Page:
Attention, skiers of a certain age. Remember when prepping for ski season consisted of reaching up to put your skis on the ski rack and bending over to buckle up your boots? Hate to tell you but once you hit 50, those cavalier attitudes ain’t gonna cut it anymore if you want to ski into your 80s.
According to the experts…
“Bodies don’t tolerate surprises the older you get, so the older you get, the more you need to prepare,” says Dr. Carlin Senter, associate professor of medicine and a specialist in primary care sports medicine at UCSF’s Orthopaedic Institute at Mission Bay in San Francisco.
To prepare properly for ski season, you’ll need to cover at least three of the four types of physical activity that Dr. Senter and several major health organizations say are the keys to staying healthy:
These three things make up the fitness trifecta for skiers and boarders. (Yoga is an ideal way to take care of flexibility, the fourth piece of the fitness pie.)
Dr.Senter continues, “It’s recommended that adults do 150 minutes of cardiovascular activity weekly [a mere 22 minutes a day!] at a moderate intensity to stay healthy. The more you do it, the better the outcome.”
Exercises to prepare for the slopes
Since you need a few months of exercise to get to an optimum level of fitness, what can you do now with skiing right around the corner? Dr. Senter suggests simulating what you’ll be doing on the slopes, intensity- and duration-wise. “Focus on strengthening the quads and doing exercises that focus on balance,” she says. “The night before skiing, avoid alcohol and get a good night’s sleep, and while skiing remember to stay hydrated; drink lots of water.”
Here are a few of my favorite “low-tech” activities and exercises or exercises that are easy to integrate into your daily life with a minimum of cost or hassle (or even thought, once they’re habits!):
- Whenever possible, take the stairs instead of the escalator or elevator (at least for a few floors).
- When parking in a parking lot, find the farthest parking spot in the lot and park there.
- Find a good 45-minute, low-impact aerobics workout program to follow among your cable-tv listings or on your smart phone and do it twice a week, or better, find a bi-weekly class to attend (I go to free classes at the senior center that’s operated by my city’s Park and Rec department two blocks from my flat and where I regularly witness 80-year-old, fellow classmates doing burpees with no problem!)
Every other day, set aside five minutes to do a series of balance exercises or yoga poses (you’ll be amazed at how quickly you improve if you keep at it!). Here are a few you can start with:
- Warrior III pose – Elevate one leg straight behind you and lean your torso forward with your arms stretched out straight in front of you to form a horizontal plane perpendicular to your standing leg and hold for 30 seconds to a minute, then alternate.
- Standing upright, grab your ankle and bring it up behind and against your thigh and hold for 30 seconds, then alternate.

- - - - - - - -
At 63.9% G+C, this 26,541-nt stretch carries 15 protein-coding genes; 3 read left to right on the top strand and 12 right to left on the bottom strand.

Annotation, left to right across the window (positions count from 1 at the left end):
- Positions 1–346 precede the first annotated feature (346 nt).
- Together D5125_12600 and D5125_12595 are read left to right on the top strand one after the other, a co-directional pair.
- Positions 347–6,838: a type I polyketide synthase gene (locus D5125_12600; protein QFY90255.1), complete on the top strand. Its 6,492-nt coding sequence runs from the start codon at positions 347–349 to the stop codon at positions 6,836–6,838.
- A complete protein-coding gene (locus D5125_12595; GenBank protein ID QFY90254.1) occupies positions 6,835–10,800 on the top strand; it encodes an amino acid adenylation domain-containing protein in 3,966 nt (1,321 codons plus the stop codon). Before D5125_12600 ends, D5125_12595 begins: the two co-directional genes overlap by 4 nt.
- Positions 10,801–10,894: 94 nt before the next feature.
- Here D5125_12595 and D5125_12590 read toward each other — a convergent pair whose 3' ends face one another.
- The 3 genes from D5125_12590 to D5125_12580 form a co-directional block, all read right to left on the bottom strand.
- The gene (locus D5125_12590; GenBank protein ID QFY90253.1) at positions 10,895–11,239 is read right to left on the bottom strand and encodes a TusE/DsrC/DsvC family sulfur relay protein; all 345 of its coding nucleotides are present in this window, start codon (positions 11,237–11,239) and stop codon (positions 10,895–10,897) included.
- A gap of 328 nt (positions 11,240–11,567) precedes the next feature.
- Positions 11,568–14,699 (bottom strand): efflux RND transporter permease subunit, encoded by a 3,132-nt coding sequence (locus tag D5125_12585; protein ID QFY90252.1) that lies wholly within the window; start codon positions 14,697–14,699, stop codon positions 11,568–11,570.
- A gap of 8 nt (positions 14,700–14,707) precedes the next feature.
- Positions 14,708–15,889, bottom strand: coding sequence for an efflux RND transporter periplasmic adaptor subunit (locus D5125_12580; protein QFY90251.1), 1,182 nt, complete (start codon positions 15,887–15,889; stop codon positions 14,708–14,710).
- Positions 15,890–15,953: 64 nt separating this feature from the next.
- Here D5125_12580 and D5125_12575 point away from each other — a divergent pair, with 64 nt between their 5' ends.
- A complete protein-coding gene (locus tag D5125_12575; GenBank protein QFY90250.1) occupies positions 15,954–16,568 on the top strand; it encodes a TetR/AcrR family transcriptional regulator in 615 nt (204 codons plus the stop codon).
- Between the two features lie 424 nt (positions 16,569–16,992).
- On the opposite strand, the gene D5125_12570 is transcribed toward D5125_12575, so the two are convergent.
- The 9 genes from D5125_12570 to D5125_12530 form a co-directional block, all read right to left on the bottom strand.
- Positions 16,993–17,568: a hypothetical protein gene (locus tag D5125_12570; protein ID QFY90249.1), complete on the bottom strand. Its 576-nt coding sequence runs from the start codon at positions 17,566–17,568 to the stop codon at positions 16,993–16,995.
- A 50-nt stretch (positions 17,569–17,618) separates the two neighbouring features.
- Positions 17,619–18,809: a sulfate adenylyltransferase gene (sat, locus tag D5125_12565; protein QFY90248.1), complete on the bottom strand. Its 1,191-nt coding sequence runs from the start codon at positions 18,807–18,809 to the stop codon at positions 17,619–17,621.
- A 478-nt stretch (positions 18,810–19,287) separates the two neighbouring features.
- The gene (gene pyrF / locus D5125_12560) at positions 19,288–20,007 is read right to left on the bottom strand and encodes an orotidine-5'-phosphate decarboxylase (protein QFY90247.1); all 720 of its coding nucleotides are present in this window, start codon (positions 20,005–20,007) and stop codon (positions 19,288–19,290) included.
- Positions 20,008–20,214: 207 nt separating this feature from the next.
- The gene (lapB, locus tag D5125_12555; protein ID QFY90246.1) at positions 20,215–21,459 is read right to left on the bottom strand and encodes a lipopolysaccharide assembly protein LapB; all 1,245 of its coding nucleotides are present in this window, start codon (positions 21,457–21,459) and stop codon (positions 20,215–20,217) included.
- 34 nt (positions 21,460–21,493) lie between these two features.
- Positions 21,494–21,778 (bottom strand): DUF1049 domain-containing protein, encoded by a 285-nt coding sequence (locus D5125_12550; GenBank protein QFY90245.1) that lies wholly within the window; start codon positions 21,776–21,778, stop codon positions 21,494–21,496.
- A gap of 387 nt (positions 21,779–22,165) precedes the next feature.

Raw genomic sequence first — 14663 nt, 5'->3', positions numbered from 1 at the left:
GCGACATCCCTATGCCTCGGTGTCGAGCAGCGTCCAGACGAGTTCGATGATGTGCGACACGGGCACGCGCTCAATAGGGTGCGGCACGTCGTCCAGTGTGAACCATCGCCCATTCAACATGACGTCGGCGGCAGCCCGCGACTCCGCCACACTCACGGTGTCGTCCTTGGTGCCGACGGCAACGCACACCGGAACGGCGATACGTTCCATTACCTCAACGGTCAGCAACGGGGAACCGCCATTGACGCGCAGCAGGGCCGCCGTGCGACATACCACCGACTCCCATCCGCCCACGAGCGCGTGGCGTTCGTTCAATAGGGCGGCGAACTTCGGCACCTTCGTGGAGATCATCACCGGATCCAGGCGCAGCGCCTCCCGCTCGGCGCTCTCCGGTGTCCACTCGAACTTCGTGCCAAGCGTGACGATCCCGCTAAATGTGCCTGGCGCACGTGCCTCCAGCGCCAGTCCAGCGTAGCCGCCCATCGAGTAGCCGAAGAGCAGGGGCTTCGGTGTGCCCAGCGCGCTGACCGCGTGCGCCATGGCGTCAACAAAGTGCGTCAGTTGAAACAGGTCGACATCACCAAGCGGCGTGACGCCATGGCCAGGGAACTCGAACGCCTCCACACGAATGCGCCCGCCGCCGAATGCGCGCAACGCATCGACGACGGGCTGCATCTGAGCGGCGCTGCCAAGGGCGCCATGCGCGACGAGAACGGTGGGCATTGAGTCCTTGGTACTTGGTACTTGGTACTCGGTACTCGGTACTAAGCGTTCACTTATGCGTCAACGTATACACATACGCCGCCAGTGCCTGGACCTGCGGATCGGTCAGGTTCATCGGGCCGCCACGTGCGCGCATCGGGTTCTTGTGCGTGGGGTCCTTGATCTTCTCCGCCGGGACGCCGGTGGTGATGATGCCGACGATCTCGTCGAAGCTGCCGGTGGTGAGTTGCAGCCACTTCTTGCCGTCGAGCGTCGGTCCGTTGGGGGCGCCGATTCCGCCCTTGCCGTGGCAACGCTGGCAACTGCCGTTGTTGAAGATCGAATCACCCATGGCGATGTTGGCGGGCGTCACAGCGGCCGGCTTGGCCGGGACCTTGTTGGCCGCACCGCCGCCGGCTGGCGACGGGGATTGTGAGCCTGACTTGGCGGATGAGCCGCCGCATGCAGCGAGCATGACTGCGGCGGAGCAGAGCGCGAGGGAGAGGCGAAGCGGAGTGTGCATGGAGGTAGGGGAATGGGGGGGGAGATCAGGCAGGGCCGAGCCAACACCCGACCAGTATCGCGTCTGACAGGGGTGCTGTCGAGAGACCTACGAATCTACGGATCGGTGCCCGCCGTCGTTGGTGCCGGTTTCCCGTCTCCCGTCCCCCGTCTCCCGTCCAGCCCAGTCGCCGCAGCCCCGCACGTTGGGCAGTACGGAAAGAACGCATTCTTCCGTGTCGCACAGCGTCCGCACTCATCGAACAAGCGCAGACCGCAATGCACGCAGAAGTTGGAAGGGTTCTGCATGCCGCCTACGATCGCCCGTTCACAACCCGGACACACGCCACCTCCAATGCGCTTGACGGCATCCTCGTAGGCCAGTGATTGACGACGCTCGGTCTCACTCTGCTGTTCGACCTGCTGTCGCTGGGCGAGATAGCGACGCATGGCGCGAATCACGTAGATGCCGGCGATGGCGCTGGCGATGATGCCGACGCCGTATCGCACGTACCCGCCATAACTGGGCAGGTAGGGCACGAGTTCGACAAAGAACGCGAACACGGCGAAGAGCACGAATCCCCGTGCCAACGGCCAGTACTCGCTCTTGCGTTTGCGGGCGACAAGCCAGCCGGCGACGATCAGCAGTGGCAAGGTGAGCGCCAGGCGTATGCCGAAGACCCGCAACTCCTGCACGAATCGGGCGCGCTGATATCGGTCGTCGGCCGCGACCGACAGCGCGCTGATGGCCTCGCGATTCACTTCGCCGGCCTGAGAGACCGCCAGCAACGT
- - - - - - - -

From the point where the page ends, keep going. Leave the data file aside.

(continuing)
- Standing upright with your standing leg slightly bent, extend one leg and both arms out in front of you parallel to the floor and hold for up to a minute, alternate.
Three times a week, work with hand weights for 30 minutes (the same length of time as your nightly network news program!), doing a variety of exercises that work your shoulders, arms, and core. If you haven’t been working with weights, start with 3-lb weights and then graduate to heavier weights as needed for a good workout. Remember, working with weights is most effective with smooth, slow movements.
To strengthen your legs, start with a series of simple lunges or squats, upping the number of reps and sets as you progress. With your back pressed against a wall, slide down and put your feet out about a foot so that your thighs and lower legs are at right angles (as if you were sitting in a chair), holding that position for up to a minute.
To strengthen your core, do a variety of plank exercises.
For more fitness tips…
Dr. Senter recommends that senior skiers should visit The Centers for Disease Control and Prevention and The National Institute on Aging. Skiers should focus on programs that emphasize cardio, balance, and strength.
And here are two places you can visit right on this site to find exercises and a regular workout regimen that might work best for you:
Some untrivial trivia
Since you’re reading this article, you’re probably still skiing. But for those friends of yours who have given up the sport for this or that reason, you might want to share with them these two fascinating snippets of info from Dr. Senter.
1. Cross-country skiing is a great alternative to downhill skiing or boarding.
Says Dr. Senter, “When it comes to a cardiovascular workout, you definitely get more bang for your buck with cross-country skiing. One hour of cross-country skiing is the equivalent of 2-1/2 hours of downhill skiing!”
2. Joint replacement surgery is NOT a winter sports deal breaker.
Far from it. A recent study conducted by a Scandinavian sports medicine group discovered that individuals who had undergone knee replacement surgery and participated in recreational skiing over a 12-week period had a significant increase in muscle mass over individuals who did not participate in the program. (One should check with one’s surgeon first before getting out there.)
In closing, I leave you with this ready-set-go mantra. Cardio! Balance! Strength!
Rose Marie Cleese is a correspondent for SeniorsSkiing.com, an e-magazine devoted to winter sports enthusiasts aged 50 and up.